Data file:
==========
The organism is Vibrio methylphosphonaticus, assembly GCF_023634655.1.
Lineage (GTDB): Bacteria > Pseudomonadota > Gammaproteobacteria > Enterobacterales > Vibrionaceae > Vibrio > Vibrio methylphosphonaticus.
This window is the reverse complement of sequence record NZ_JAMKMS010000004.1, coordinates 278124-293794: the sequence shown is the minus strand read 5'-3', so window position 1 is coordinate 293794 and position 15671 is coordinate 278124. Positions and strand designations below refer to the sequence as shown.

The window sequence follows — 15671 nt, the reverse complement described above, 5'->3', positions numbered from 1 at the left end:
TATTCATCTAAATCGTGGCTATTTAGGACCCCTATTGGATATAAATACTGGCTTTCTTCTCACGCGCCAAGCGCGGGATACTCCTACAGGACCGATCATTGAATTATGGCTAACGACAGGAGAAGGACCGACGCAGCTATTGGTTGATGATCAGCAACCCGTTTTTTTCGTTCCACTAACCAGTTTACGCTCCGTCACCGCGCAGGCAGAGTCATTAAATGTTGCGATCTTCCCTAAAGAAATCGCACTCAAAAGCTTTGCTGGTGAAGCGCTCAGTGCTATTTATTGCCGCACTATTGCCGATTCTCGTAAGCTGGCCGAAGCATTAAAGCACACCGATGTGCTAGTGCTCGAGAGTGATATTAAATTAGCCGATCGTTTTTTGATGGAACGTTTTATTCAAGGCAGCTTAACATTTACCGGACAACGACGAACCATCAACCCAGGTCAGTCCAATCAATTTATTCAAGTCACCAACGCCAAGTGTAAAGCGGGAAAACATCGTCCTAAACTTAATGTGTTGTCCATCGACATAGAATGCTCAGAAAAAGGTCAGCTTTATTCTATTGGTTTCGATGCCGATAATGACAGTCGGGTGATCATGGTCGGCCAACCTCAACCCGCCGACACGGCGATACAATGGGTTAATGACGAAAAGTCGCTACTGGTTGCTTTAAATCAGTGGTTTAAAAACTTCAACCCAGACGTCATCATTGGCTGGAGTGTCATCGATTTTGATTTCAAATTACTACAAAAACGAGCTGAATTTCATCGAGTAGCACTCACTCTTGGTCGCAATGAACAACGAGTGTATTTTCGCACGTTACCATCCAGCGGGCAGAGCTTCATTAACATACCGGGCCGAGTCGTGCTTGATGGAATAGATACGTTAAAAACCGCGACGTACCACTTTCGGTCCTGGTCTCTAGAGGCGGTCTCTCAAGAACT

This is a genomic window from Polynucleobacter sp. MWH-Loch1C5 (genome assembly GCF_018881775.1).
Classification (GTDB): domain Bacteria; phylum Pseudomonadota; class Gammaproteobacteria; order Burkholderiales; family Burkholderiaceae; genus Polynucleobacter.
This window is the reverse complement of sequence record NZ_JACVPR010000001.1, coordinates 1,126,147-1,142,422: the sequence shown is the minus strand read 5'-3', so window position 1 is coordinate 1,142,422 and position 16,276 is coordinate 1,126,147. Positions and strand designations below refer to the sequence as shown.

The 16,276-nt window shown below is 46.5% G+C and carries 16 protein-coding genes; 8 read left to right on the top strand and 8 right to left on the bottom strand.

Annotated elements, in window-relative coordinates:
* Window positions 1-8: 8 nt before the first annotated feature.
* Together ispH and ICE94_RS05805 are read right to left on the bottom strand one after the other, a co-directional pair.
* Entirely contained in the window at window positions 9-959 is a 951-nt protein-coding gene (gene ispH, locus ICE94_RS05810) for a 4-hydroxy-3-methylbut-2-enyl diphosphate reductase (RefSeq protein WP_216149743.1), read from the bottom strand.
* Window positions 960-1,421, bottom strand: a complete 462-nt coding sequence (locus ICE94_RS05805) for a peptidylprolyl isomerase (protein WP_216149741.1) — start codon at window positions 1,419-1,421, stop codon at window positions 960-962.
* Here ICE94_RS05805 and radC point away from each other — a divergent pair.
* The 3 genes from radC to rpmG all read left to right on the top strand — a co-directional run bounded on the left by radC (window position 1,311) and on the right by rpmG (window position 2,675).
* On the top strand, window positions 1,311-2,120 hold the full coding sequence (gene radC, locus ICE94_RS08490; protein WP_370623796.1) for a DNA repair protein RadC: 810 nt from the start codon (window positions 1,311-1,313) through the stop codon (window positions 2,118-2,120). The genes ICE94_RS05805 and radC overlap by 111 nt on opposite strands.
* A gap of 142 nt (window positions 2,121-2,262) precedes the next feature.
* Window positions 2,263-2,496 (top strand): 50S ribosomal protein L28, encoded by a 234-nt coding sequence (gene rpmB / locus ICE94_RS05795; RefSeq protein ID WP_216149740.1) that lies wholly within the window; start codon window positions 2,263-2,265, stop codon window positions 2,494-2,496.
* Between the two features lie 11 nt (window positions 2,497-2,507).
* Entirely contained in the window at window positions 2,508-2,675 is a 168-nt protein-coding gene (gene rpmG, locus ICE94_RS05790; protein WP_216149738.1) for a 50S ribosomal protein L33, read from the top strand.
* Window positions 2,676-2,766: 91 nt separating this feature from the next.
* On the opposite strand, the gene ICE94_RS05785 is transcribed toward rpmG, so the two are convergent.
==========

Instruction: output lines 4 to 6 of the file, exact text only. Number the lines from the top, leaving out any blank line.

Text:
The window sequence follows — 15671 nt, the reverse complement described above, 5'->3', positions numbered from 1 at the left end:
TATTCATCTAAATCGTGGCTATTTAGGACCCCTATTGGATATAAATACTGGCTTTCTTCTCACGCGCCAAGCGCGGGATACTCCTACAGGACCGATCATTGAATTATGGCTAACGACAGGAGAAGGACCGACGCAGCTATTGGTTGATGATCAGCAACCCGTTTTTTTCGTTCCACTAACCAGTTTACGCTCCGTCACCGCGCAGGCAGAGTCATTAAATGTTGCGATCTTCCCTAAAGAAATCGCACTCAAAAGCTTTGCTGGTGAAGCGCTCAGTGCTATTTATTGCCGCACTATTGCCGATTCTCGTAAGCTGGCCGAAGCATTAAAGCACACCGATGTGCTAGTGCTCGAGAGTGATATTAAATTAGCCGATCGTTTTTTGATGGAACGTTTTATTCAAGGCAGCTTAACATTTACCGGACAACGACGAACCATCAACCCAGGTCAGTCCAATCAATTTATTCAAGTCACCAACGCCAAGTGTAAAGCGGGAAAACATCGTCCTAAACTTAATGTGTTGTCCATCGACATAGAATGCTCAGAAAAAGGTCAGCTTTATTCTATTGGTTTCGATGCCGATAATGACAGTCGGGTGATCATGGTCGGCCAACCTCAACCCGCCGACACGGCGATACAATGGGTTAATGACGAAAAGTCGCTACTGGTTGCTTTAAATCAGTGGTTTAAAAACTTCAACCCAGACGTCATCATTGGCTGGAGTGTCATCGATTTTGATTTCAAATTACTACAAAAACGAGCTGAATTTCATCGAGTAGCACTCACTCTTGGTCGCAATGAACAACGAGTGTATTTTCGCACGTTACCATCCAGCGGGCAGAGCTTCATTAACATACCGGGCCGAGTCGTGCTTGATGGAATAGATACGTTAAAAACCGCGACGTACCACTTTCGGTCCTGGTCTCTAGAGGCGGTCTCTCAAGAACT

This is a genomic window from Polynucleobacter sp. MWH-Loch1C5 (genome assembly GCF_018881775.1).